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MONROE MARKLEY Figure REDPATH MONROE MARKLEY A rare speaker, with an unfailing sense of humor and the faculty of making his hearers see as he does and share his enthusiasm and enjoyment—that is Monroe Markley. The ease with which he captures his audiences and holds them throughout his discourses is astonishing. He seems to buttonhole his hearers and command their attention until he has finished. He speaks with the authority of an expert, the judgment of long experience, the knowledge and sympathy of personal acquaintance, the critical acumen and graceful style of the scholar. He tells stories of a kind that brings a lump to the throat and a glimpse of glory to the eye, and supplements them with others that make you fairly choke with laughter. Mr. Markley is gifted to an extraordinary degree with that intangible something called personal magnetism. What he says is never lost upon his hearers, and it is a blessing that it is not. It is easy to follow him—easy to laugh or cry or thrill with horror, according to the moods of the speaker himself. Indeed, you are compelled to do so. There is no escape after you have once become a listener, and then you realize that your captivity is one of the most delightful things that could have happened to you. The person who would comprehend the incredible extent of Mr. Markley's power, must hear his lecture. He can scarcely believe till he has heard all the evidence, but when he has heard it he will be not only astonished but convinced. Above all, the purpose of Mr. Markey's lecture is a noble one. He tells a tale of charm, of uplift, of helpfulness. He has never done so great a service to humanity as in this burning message to mankind. No summary of the leading points could do justice to the lecture as a whole, and none is attempted here. Mr. Markley does not deal in half measures. He says what he feels from the bottom of his heart. His remarks are characterized by a shrewd insight into human nature and affairs, by a typically American sense of the droll, by a peculiarly appreciative consciousness of the foibles of men and women, and by a delightful tone of wit and humor and breeziness throughout. REDPATH-SLAYTON Judge Lindsey's Tribute to M onroe M arkley. We would like to quote from Senators, Governors, Mayors and men in high position telling their opinion of Mr. Markley but we give space only to the words of Judge Ben Lindsey of Denver. Judge Ben B. Lindsey, the world famous juvenile court judge of Denver, Colorado, writes: No more powerful man than Monroe Markley ever occupied a pulpit in the West. In Dr. Markley's lectures there is a message. They breathe the spirit and power of a sincere, eloquent, splendid, strong man. Those who hear him will be charmed, delighted, inspired, entertained, helped and uplifted. Dr. Markley stands for ideals that he fearlessly maintains, regardless of consequence, with an eloquence that easily ranks with that of the very best pulpit or platform orators of this country. Greenfield, Ohio, August 17, '08 . —Monroe Markley opened the Tri-County Chautauqua of Greenfield, Ohio, with two very fine lectures. Both lectures, Harpstrings and Heartstrings and An Unsung Hero are fresh and interesting in their material; they are rich and inspiring in their construction; and Mr. Markley presented them in such a masterly way that he brought the highest commendation to himself and left an impression upon the assemblages that contributed to the success of the entire program. The management was delighted with Markley and everybody pleased. Freeley Rohrer, Chairman Program Committee . M onroe M arkley's lecture subjects are Harpstrings and Heartstrings (a lecture of oratorical strength, humor and fine emotions) The Unsung Hero of the Northwest (a stirring lecture on the hero and his heroism with plenty of Markley's fun to make it popular) Doing the Impossible (a master plea for the best in men) Mr. Committeeman and Readers of This Circular Please note the words of comment of newspaper men, committee men and others on their pleasure in Monroe Markley's lectures. Dr. Markley's lecture yesterday afternoon (at the Rock River Chautauqua Assembly) was largely attended and greatly appreciated. His subject Harpstrings and Heartstrings was presented in a way that made it a rare treat indeed to the large audience. The speaker showed himself to be perfectly at home and presented his subject in so able and entertaining a manner as to draw forth repeated and enthusiastic applause. Harpstrings treated along the line of all kinds of music, illustrated by many humorous stories, revealing the fact that the lecturer possessed a thorough knowledge of music and its effect upon the human heart. Heartstrings, as that phase of the lecture was handled, showed a keen and deep knowledge of the human heart, and those things that act upon it, drawing forth the responsive music of the soul, which music goes out and has its influence on the hearts and lives of others in an endless chain that reaches around the world. The doctor used some of the most beautiful language throughout that we have ever been fortunate enough to listen to. The great audience was not only entertained but impressed with the fact that it was listening to one of the great orators and most highly cultured Christian gentlemen. The inspiring sentiment of the lecture, and the musically developed voice, together with the commanding and impressive personality of the speaker, called forth the sincere admiration of all. Dixon (Ill.) Daily Telegraph . Guthrie Center, Iowa, Aug. 21, '08. Dr. Markley will not only make good, he will enthuse his hearers. He is just the man to start a session with. He puts everybody in the proper spirit right at the start. His An Unsung Hero is at once historical and intensely dramatic, while Harpstrings and Heartstrings has a vein of humor that makes it one of the most popular addresses of any chautauqua program. Dr. Markley ranks high among the great chautauqua orators. He has a message that needs only to be heard to be appreciated. C. W. Williams Sec. and Platform Manager Guthrie County Chautauqua . Dr. Markley's morning sermon subject was Doing the Impossible. His discourse was replete with historical illustration; his diction choice; his dramatic force intense; and the whole studded with rare imagery, making an address that held his listener's rapt attention at all times. Marseilles Daily Register-Chronicle . Kalkaska, Michigan Dr. Markley did fine work here. Every one who heard it would go twice as far the next night through snow twice as deep to hear the same lecture. FRANK JENSEN, Supt. Public Schools . The lecture of the Rev. Monroe Markley at the Congregational Church Monday night, was just what everybody expected it to be, a thoughtful, earnest, eloquent presentation of his chosen subject An Unsung Hero of the Great Northwest. As the splendid characters of the hero and his wife rose before the audience in the gorgeous hand painting of the orator, self-sacrificing American manhood and patriotism took on new life in the hearts of everyone present. The audience laughed, cheered, and trembled in sympathy as the speaker went from anecedote to argument and the presentation of manhood and character. His tribute to two great Americans, Roosevelt and Bryan, left his hearers above the common idea of party politics, and placed them on the Pedestal of patriotism. It was a grand lecture. Pittsfield (Ill.) Republican . Perry, Feb. 20—The lecture given last Wednesday night at the M. E. church by Monroe Markley, was certainly one of the finest that Perry people have listened to for years. It was a fitting close to our popular lecture course, and Mr. Markley left a lasting impression upon everyone present. For nearly two hours he entertained his audience on the subject, Harpstrings and Heart strings. He found his audience at once and held them spell-bound until the end. If the people of Perry were to pass judgment on Mr. Markley they would say in a few words, He was Certainly Fine. Perry, Michigan. REDPATH-SLAYTON, Boston, New York, Chicago, Cedar Rapids, Kansas City.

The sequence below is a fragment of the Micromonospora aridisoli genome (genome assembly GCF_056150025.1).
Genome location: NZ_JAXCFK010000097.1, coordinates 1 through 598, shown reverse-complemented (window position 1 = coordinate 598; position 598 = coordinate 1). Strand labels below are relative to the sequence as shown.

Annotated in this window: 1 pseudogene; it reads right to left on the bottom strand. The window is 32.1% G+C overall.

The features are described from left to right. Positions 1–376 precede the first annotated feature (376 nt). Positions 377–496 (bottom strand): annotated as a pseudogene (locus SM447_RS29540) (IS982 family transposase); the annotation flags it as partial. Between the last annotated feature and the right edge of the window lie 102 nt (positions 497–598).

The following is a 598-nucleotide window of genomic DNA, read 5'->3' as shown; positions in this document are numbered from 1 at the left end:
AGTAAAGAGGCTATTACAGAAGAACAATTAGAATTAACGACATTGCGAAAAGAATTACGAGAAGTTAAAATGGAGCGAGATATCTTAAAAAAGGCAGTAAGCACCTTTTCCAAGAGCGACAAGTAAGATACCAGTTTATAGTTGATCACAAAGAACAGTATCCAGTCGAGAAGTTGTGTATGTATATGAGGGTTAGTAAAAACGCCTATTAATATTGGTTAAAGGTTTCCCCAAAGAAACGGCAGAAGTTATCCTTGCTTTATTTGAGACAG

|Topical Subject (LCSH)||
|Personal Name Subject||Markley, Monroe|
|Digital Collection||Traveling Culture: Circuit Chautauqua in the Twentieth Century|
|Contributing Institution||University of Iowa. Libraries. Special Collections Dept.|
|Archival Collection||Redpath Chautauqua Collection|
|Rights Management||Educational use only, no other permissions given. U.S. and international copyright laws may protect this digital image. Commercial use or distribution of the image is not permitted without prior permission of the copyright holder.|
|Contact Information||Contact the Special Collections Dept. at The University of Iowa Libraries: http://www.lib.uiowa.edu/spec-coll/contact/index/|
|Number of Pages||4|
|Digitization Specifications||Scanned at 600 dpi, 32-bit color. Master image available in tiff format.|